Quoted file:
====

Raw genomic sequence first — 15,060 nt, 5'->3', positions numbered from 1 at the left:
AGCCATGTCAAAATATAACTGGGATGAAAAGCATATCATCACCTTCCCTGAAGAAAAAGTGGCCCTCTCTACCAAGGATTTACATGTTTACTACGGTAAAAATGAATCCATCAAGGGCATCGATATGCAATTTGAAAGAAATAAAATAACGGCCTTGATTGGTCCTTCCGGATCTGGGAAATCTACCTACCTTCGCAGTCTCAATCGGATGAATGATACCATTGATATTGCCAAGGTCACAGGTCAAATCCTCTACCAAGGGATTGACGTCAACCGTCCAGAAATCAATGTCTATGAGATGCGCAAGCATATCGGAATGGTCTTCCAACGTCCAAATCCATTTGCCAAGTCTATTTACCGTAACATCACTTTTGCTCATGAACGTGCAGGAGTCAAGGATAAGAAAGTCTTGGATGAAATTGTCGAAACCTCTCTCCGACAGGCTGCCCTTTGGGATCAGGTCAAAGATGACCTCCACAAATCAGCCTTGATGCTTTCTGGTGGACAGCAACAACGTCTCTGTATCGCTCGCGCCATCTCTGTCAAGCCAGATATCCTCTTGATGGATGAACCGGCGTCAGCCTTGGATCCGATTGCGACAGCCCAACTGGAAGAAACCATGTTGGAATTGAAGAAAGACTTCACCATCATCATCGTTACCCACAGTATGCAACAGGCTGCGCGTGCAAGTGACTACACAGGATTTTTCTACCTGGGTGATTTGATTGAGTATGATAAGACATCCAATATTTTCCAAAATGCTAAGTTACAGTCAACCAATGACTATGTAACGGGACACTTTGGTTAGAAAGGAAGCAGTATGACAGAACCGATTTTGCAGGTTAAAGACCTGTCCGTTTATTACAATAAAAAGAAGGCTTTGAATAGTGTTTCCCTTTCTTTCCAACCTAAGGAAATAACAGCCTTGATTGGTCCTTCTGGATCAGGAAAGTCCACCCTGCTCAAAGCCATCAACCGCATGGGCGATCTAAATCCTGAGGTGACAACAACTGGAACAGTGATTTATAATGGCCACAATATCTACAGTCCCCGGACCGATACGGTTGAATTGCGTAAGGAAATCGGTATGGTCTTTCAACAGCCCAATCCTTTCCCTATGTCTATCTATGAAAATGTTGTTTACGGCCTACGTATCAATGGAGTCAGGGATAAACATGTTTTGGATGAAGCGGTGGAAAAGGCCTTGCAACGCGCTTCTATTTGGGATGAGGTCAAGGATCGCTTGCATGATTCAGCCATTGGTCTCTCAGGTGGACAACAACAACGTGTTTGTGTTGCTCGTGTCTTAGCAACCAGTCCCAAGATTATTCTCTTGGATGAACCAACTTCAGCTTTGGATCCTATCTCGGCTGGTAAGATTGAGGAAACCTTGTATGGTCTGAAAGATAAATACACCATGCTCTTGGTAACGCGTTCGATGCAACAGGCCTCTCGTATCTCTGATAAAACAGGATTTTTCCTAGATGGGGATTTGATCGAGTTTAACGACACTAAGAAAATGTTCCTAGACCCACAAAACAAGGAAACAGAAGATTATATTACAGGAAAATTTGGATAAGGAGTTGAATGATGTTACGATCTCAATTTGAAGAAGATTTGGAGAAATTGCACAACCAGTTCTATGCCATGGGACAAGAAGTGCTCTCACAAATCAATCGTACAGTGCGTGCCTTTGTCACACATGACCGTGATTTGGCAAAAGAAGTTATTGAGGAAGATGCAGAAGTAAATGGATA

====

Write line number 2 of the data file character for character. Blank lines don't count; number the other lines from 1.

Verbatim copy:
AGCCATGTCAAAATATAACTGGGATGAAAAGCATATCATCACCTTCCCTGAAGAAAAAGTGGCCCTCTCTACCAAGGATTTACATGTTTACTACGGTAAAAATGAATCCATCAAGGGCATCGATATGCAATTTGAAAGAAATAAAATAACGGCCTTGATTGGTCCTTCCGGATCTGGGAAATCTACCTACCTTCGCAGTCTCAATCGGATGAATGATACCATTGATATTGCCAAGGTCACAGGTCAAATCCTCTACCAAGGGATTGACGTCAACCGTCCAGAAATCAATGTCTATGAGATGCGCAAGCATATCGGAATGGTCTTCCAACGTCCAAATCCATTTGCCAAGTCTATTTACCGTAACATCACTTTTGCTCATGAACGTGCAGGAGTCAAGGATAAGAAAGTCTTGGATGAAATTGTCGAAACCTCTCTCCGACAGGCTGCCCTTTGGGATCAGGTCAAAGATGACCTCCACAAATCAGCCTTGATGCTTTCTGGTGGACAGCAACAACGTCTCTGTATCGCTCGCGCCATCTCTGTCAAGCCAGATATCCTCTTGATGGATGAACCGGCGTCAGCCTTGGATCCGATTGCGACAGCCCAACTGGAAGAAACCATGTTGGAATTGAAGAAAGACTTCACCATCATCATCGTTACCCACAGTATGCAACAGGCTGCGCGTGCAAGTGACTACACAGGATTTTTCTACCTGGGTGATTTGATTGAGTATGATAAGACATCCAATATTTTCCAAAATGCTAAGTTACAGTCAACCAATGACTATGTAACGGGACACTTTGGTTAGAAAGGAAGCAGTATGACAGAACCGATTTTGCAGGTTAAAGACCTGTCCGTTTATTACAATAAAAAGAAGGCTTTGAATAGTGTTTCCCTTTCTTTCCAACCTAAGGAAATAACAGCCTTGATTGGTCCTTCTGGATCAGGAAAGTCCACCCTGCTCAAAGCCATCAACCGCATGGGCGATCTAAATCCTGAGGTGACAACAACTGGAACAGTGATTTATAATGGCCACAATATCTACAGTCCCCGGACCGATACGGTTGAATTGCGTAAGGAAATCGGTATGGTCTTTCAACAGCCCAATCCTTTCCCTATGTCTATCTATGAAAATGTTGTTTACGGCCTACGTATCAATGGAGTCAGGGATAAACATGTTTTGGATGAAGCGGTGGAAAAGGCCTTGCAACGCGCTTCTATTTGGGATGAGGTCAAGGATCGCTTGCATGATTCAGCCATTGGTCTCTCAGGTGGACAACAACAACGTGTTTGTGTTGCTCGTGTCTTAGCAACCAGTCCCAAGATTATTCTCTTGGATGAACCAACTTCAGCTTTGGATCCTATCTCGGCTGGTAAGATTGAGGAAACCTTGTATGGTCTGAAAGATAAATACACCATGCTCTTGGTAACGCGTTCGATGCAACAGGCCTCTCGTATCTCTGATAAAACAGGATTTTTCCTAGATGGGGATTTGATCGAGTTTAACGACACTAAGAAAATGTTCCTAGACCCACAAAACAAGGAAACAGAAGATTATATTACAGGAAAATTTGGATAAGGAGTTGAATGATGTTACGATCTCAATTTGAAGAAGATTTGGAGAAATTGCACAACCAGTTCTATGCCATGGGACAAGAAGTGCTCTCACAAATCAATCGTACAGTGCGTGCCTTTGTCACACATGACCGTGATTTGGCAAAAGAAGTTATTGAGGAAGATGCAGAAGTAAATGGATA